A new study in health field has revealed that poor countries in the world have the highest ratio of obesity as well as under-nourishment, however: ultra processed food is the main cause of the issue.
British Broadcasting Corporation (BBC) in its report quoted the latest health findings on health ratio in poor countries by The Lancet.
It detailed that poor countries in the world are dealing with high levels of obesity as well as under-nourishment.
The authors of the report has urged the change in modern food system.
The report evaluated that nearly 2.3 billion people are overweight, and more than 150 million children have stunted growth.
Many low and middle-income countries are facing these two issues at once – known as the ‘double burden of malnutrition’.
This means that 20% of people are overweight, 30% of children under four are not growing properly, and 20% of women are classified as thin.
BBC reported that communities and families can be affected by both forms of malnutrition in poor countries, as well as individual people at different points in their lives.
According to the report, 45 out of 123 countries were affected by the burden in the 1990s, and 48 out of 126 countries in the 2010s.
By the 2010s, 14 countries with some of the lowest incomes in the world had developed this ‘double problem’ since the 1990s.
The report authors say action should be taken by governments, the United Nations and academics to address the problem, and it points the finger at changing diets.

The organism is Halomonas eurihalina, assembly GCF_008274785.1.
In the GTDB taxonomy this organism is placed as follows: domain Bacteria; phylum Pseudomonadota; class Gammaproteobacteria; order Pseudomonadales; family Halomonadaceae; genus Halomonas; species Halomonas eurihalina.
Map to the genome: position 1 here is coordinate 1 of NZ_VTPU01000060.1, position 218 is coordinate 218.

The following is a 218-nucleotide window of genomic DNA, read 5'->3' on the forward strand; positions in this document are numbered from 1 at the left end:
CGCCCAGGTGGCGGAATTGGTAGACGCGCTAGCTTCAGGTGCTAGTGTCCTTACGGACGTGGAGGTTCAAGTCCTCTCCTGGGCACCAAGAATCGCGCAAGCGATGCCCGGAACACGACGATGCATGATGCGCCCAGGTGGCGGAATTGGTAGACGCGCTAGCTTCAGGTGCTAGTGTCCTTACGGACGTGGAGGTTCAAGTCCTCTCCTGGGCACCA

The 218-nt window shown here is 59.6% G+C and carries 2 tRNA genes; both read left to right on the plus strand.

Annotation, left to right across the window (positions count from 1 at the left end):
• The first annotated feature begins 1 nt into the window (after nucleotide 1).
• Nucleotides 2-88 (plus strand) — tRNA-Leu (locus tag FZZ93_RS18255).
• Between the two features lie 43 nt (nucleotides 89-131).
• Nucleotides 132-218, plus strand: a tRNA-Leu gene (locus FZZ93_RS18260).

The way people eat, drink and move is changing. Increasing numbers of supermarkets, easy availability of less nutritious food, as well as a decrease in physical activity, are leading to more people becoming overweight.
And these changes are affecting low and middle-income countries, as well as high-income ones.
Although stunted growth of children in many countries is becoming less frequent, eating ultra-processed foods early in life is linked to poor growth.
“We are facing a new nutrition reality,” says lead author Dr Francesco Branca, director of the department of nutrition for health and development at the World Health Organization.
“We can no longer characterize countries as low-income and undernourished, or high-income and only concerned with obesity.
“All forms of malnutrition have a common denominator – food systems that fail to provide all people with healthy, safe, affordable, and sustainable diets.”
Dr Branca said changing this needed changes in food systems – from production and processing, through trade and distribution, pricing, marketing, and labelling, to consumption and waste.
“All relevant policies and investments must be radically re-examined,” he said.
What is a high-quality diet?
According to the report, it contains:
- lots of fruits and vegetables, wholegrains, fibre, nuts, and seeds
- modest amounts of animal source foods
- minimal amounts of processed meats
- minimal amounts of food and beverages high in energy and added sugar, saturated fat, trans fat and salt.
The report concluded that high quality diets reduce the risk of undernourishment, throughencouraging healthy growth, development, and the body’s protection against diseases.